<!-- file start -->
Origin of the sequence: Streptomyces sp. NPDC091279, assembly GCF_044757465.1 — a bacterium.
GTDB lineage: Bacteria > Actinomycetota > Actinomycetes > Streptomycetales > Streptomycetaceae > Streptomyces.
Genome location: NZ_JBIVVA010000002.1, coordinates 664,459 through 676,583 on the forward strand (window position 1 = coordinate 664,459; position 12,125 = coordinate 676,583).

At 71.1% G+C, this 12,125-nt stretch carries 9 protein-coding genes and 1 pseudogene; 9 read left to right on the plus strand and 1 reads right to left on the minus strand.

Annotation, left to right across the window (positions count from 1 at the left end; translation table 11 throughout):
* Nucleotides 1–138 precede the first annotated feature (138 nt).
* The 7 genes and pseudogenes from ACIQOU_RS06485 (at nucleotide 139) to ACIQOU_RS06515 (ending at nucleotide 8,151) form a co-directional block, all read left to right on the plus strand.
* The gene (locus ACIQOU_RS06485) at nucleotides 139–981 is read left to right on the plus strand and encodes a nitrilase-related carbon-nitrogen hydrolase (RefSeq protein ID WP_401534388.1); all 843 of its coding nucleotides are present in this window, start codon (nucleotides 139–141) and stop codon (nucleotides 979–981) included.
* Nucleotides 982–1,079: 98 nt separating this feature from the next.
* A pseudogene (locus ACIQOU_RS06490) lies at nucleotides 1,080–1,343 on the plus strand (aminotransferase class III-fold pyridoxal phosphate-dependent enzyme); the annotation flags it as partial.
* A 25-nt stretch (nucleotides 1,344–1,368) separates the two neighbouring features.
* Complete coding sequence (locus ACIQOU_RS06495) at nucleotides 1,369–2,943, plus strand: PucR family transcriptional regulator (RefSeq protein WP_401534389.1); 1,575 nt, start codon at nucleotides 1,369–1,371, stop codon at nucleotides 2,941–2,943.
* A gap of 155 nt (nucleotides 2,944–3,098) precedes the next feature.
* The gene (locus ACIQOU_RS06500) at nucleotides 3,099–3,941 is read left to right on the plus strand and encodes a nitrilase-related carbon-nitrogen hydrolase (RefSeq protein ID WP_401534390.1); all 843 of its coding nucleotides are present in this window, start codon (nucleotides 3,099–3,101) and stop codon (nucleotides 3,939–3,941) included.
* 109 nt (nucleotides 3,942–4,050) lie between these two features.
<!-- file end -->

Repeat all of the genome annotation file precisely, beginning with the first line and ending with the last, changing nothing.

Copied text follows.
Origin of the sequence: Streptomyces sp. NPDC091279, assembly GCF_044757465.1 — a bacterium.
GTDB lineage: Bacteria > Actinomycetota > Actinomycetes > Streptomycetales > Streptomycetaceae > Streptomyces.
Genome location: NZ_JBIVVA010000002.1, coordinates 664,459 through 676,583 on the forward strand (window position 1 = coordinate 664,459; position 12,125 = coordinate 676,583).

At 71.1% G+C, this 12,125-nt stretch carries 9 protein-coding genes and 1 pseudogene; 9 read left to right on the plus strand and 1 reads right to left on the minus strand.

Annotation, left to right across the window (positions count from 1 at the left end; translation table 11 throughout):
* Nucleotides 1–138 precede the first annotated feature (138 nt).
* The 7 genes and pseudogenes from ACIQOU_RS06485 (at nucleotide 139) to ACIQOU_RS06515 (ending at nucleotide 8,151) form a co-directional block, all read left to right on the plus strand.
* The gene (locus ACIQOU_RS06485) at nucleotides 139–981 is read left to right on the plus strand and encodes a nitrilase-related carbon-nitrogen hydrolase (RefSeq protein ID WP_401534388.1); all 843 of its coding nucleotides are present in this window, start codon (nucleotides 139–141) and stop codon (nucleotides 979–981) included.
* Nucleotides 982–1,079: 98 nt separating this feature from the next.
* A pseudogene (locus ACIQOU_RS06490) lies at nucleotides 1,080–1,343 on the plus strand (aminotransferase class III-fold pyridoxal phosphate-dependent enzyme); the annotation flags it as partial.
* A 25-nt stretch (nucleotides 1,344–1,368) separates the two neighbouring features.
* Complete coding sequence (locus ACIQOU_RS06495) at nucleotides 1,369–2,943, plus strand: PucR family transcriptional regulator (RefSeq protein WP_401534389.1); 1,575 nt, start codon at nucleotides 1,369–1,371, stop codon at nucleotides 2,941–2,943.
* A gap of 155 nt (nucleotides 2,944–3,098) precedes the next feature.
* The gene (locus ACIQOU_RS06500) at nucleotides 3,099–3,941 is read left to right on the plus strand and encodes a nitrilase-related carbon-nitrogen hydrolase (RefSeq protein ID WP_401534390.1); all 843 of its coding nucleotides are present in this window, start codon (nucleotides 3,099–3,101) and stop codon (nucleotides 3,939–3,941) included.
* 109 nt (nucleotides 3,942–4,050) lie between these two features.